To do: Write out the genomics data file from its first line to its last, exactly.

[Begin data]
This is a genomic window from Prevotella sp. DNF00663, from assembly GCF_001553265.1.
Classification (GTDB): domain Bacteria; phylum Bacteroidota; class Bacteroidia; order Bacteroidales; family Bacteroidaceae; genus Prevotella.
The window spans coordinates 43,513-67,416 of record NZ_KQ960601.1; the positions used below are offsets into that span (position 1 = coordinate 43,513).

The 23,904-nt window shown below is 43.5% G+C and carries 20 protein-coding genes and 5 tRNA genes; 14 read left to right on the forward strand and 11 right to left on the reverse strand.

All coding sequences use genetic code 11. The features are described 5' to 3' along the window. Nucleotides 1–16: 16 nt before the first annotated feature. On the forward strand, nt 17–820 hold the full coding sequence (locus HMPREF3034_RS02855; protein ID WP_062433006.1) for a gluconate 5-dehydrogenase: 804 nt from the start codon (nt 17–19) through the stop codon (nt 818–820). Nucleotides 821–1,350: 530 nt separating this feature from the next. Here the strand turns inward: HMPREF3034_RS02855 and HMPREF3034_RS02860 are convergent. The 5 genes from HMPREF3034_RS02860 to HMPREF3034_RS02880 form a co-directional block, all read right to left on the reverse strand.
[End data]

This is a genomic window from Prevotella sp. DNF00663, from assembly GCF_001553265.1.
Classification (GTDB): domain Bacteria; phylum Bacteroidota; class Bacteroidia; order Bacteroidales; family Bacteroidaceae; genus Prevotella.
The window spans coordinates 43,513-67,416 of record NZ_KQ960601.1; the positions used below are offsets into that span (position 1 = coordinate 43,513).

The 23,904-nt window shown below is 43.5% G+C and carries 20 protein-coding genes and 5 tRNA genes; 14 read left to right on the forward strand and 11 right to left on the reverse strand.

All coding sequences use genetic code 11. The features are described 5' to 3' along the window. Nucleotides 1–16: 16 nt before the first annotated feature. On the forward strand, nt 17–820 hold the full coding sequence (locus HMPREF3034_RS02855; protein ID WP_062433006.1) for a gluconate 5-dehydrogenase: 804 nt from the start codon (nt 17–19) through the stop codon (nt 818–820). Nucleotides 821–1,350: 530 nt separating this feature from the next. Here the strand turns inward: HMPREF3034_RS02855 and HMPREF3034_RS02860 are convergent. The 5 genes from HMPREF3034_RS02860 to HMPREF3034_RS02880 form a co-directional block, all read right to left on the reverse strand.